LAJUAN CECILE BAILEY v. THE STATE OF TEXAS

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Court of Criminal Appeals of Texas.

LAJUAN CECILE BAILEY, Appellant v. THE STATE OF TEXAS

NO. PD-1087-15

Decided: December 14, 2016

DISSENTING OPINION

Based on the rationale in the dissenting opinion on en banc reconsideration by Chief Justice Radack of the First Court of Appeals, I respectfully dissent. I agree with her statement that “no competent attorney would employ a trial strategy that calls for eliciting privileged communications over his client's clearly-stated objection on the record.” See Bailey v. State, 469 S.W.3d 762, 780 (Tex. App.—Houston [1st Dist.] 2015) (op. on rehearing) (Radack, C.J., dissenting). I, therefore, would reverse the judgment of the court of appeals that affirms the conviction against Lajuan Cecile Bailey, appellant, for felony failure to appear. See TEX. PENAL CODE § 38.10.

In this case, the facts show that appellant hired attorney Brian Roberts to defend her for two charges of fraudulent use or possession of identifying information, one in Harris County and one in Jefferson County. Appellant also had a pending criminal charge in Brazoria County. Roberts reset the Harris County case from September 7, 2010 to September 21, and, on September 2, he notified appellant of the new date. But after he notified appellant about the new date, and before her new trial setting, appellant's Harris County bond was revoked for a different reason on September 8. Believing that the revocation of her bond had cancelled the September 21 setting, appellant did not appear for her Harris County case on September 21. At trial, appellant claimed that, on this basis, she had a reasonable excuse for her failure to appear for the court setting on September 21. See id. § 38.10(c).

At her trial for failing to appear for the September 21 setting, appellant's trial attorney produced evidence from her former attorney to explain appellant's failure to appear for that setting. Appellant agreed to allow her former attorney's testimony, but only as it pertained to her Brazoria County case. Appellant expressly stated, “I'm only waiving privilege to the one case that was filed against me in Brazoria County.” Despite her express statements about the scope of her waiver, trial counsel told her former attorney that “[e]verything has been waived at this point” and not to “worry about the attorney-client” so as to permit testimony about his representation of appellant for the Harris County and Jefferson County cases. After that, trial counsel produced damaging testimony against appellant by having her former attorney testify that appellant did “not plan on appearing in court at Jefferson County” for the court setting in that case.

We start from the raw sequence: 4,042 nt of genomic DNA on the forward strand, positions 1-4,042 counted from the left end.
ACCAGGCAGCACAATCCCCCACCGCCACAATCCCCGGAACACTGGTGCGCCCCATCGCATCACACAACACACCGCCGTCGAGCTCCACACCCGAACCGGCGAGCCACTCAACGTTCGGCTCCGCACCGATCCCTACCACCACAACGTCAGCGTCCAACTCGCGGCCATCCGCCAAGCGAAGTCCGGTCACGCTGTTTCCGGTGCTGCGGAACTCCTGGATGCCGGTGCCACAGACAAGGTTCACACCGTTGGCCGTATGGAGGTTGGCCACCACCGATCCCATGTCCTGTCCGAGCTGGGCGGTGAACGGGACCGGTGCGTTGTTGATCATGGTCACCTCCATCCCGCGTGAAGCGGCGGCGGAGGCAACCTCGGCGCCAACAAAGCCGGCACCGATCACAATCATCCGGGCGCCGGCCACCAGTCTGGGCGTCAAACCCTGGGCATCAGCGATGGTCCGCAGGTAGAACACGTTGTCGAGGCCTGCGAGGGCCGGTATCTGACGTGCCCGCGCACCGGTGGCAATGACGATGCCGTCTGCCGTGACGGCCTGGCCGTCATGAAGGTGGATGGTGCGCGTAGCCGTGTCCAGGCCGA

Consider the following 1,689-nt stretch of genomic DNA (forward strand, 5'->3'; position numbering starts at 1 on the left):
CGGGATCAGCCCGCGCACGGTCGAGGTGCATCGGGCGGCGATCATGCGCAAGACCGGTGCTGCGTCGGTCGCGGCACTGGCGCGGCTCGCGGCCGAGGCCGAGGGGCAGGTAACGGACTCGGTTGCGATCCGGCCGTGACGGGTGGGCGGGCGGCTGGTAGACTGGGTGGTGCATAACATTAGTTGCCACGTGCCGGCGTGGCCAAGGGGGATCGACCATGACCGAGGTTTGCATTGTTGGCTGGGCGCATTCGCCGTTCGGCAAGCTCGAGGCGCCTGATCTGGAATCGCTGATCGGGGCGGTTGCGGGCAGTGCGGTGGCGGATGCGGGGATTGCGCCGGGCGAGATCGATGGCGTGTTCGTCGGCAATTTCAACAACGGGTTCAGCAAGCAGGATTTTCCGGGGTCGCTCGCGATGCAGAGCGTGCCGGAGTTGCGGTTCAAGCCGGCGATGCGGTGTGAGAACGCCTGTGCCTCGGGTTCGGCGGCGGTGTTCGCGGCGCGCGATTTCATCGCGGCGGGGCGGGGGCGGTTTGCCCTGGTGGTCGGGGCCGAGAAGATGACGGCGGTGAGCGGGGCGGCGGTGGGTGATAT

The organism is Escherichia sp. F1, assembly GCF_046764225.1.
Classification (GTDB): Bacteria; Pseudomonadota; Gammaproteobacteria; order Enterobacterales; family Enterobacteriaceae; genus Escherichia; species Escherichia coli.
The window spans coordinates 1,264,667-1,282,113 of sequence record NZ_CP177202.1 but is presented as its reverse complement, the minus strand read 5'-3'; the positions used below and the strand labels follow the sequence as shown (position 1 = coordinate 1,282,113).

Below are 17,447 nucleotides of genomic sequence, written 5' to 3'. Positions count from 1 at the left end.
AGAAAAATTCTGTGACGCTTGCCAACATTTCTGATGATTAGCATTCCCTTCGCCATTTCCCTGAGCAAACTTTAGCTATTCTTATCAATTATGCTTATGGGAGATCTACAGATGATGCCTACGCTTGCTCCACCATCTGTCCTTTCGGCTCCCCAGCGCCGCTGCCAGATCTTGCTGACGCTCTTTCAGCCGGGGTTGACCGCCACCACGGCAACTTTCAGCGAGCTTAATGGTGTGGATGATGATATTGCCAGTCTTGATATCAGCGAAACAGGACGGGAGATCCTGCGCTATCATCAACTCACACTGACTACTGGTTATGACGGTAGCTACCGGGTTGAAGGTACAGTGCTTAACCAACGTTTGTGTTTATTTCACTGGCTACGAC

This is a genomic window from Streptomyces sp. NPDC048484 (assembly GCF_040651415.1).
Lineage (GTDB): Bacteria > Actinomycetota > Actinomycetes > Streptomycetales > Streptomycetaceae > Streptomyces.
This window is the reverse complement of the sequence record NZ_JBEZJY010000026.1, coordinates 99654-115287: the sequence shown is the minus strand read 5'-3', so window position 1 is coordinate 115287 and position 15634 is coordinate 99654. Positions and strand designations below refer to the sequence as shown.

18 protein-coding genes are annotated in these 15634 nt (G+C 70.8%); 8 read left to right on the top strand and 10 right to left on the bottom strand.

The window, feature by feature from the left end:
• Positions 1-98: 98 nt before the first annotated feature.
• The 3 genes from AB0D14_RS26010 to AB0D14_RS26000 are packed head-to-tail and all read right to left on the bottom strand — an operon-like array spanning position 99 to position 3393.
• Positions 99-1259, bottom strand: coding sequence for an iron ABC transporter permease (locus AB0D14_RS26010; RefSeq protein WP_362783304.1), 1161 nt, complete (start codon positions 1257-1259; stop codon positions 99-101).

This Court's majority opinion appears to hold that appellant could not limit her waiver to only the Brazoria County case so that, when she waived privilege on that case, that waiver was effective as to all her cases. I agree with the dissenting opinion in the court of appeals that the discussions between former counsel and appellant about her Brazoria County case were a separate matter from any discussions about the other cases. The dissenting opinion notes that “the Brazoria case that appellant consented to disclose was highly relevant to the Harris County case because it served as the basis for the September 8 revocation of her bond, and it is the September 8 revocation that led to appellant's ‘reasonable belief’ argument that she no longer needed to show up in court on September 21.” Bailey, 469 S.W.3d at 782. The dissenting opinion succinctly explains that appellant “believed that she could not ‘jump’ a bond that had already been revoked.” Id. As the dissenting opinion notes, the Jefferson County case was not intertwined with the Harris County case because appellant's bond had not been revoked in the Jefferson County case at the time that appellant's bond was revoked in Harris County. Id. The dissenting opinion concludes by stating, “Indeed, by affirmatively introducing evidence that appellant planned not to appear in Jefferson County either, defense counsel injected harmful evidence of character conformity that the State generally would have been unable to present.” Id. (citing TEX. R. EVID. 404(b)).

Trial counsel's deficient performance prejudiced appellant. Her trial counsel elicited testimony from appellant's former attorney that appellant had told him during the course of his representation that she did “not plan on appearing in court at Jefferson County.” Appellant's trial attorney's introduction of this evidence against appellant at her bail jumping trial prejudiced her case by strongly suggesting that she acted with premeditation in planning not to attend a scheduled court appearance and by implicitly showing that her claimed excuse for failing to appear was not genuine.

I adopt the rationale in Chief Justice Radack's dissenting opinion as mine, and her assessment that, “[p]ut simply, if [trial counsel's] trial strategy required waiving a privilege that his client did not want waived, his representation of her was ineffective, especially since it caused the admission of an otherwise inadmissible extraneous offense.” Id. at 784. I would reverse the judgment of the court of appeals by holding that trial counsel was ineffective, and remand for a new trial. For these reasons, I respectfully dissent.

ALCALA, J., filed a dissenting opinion.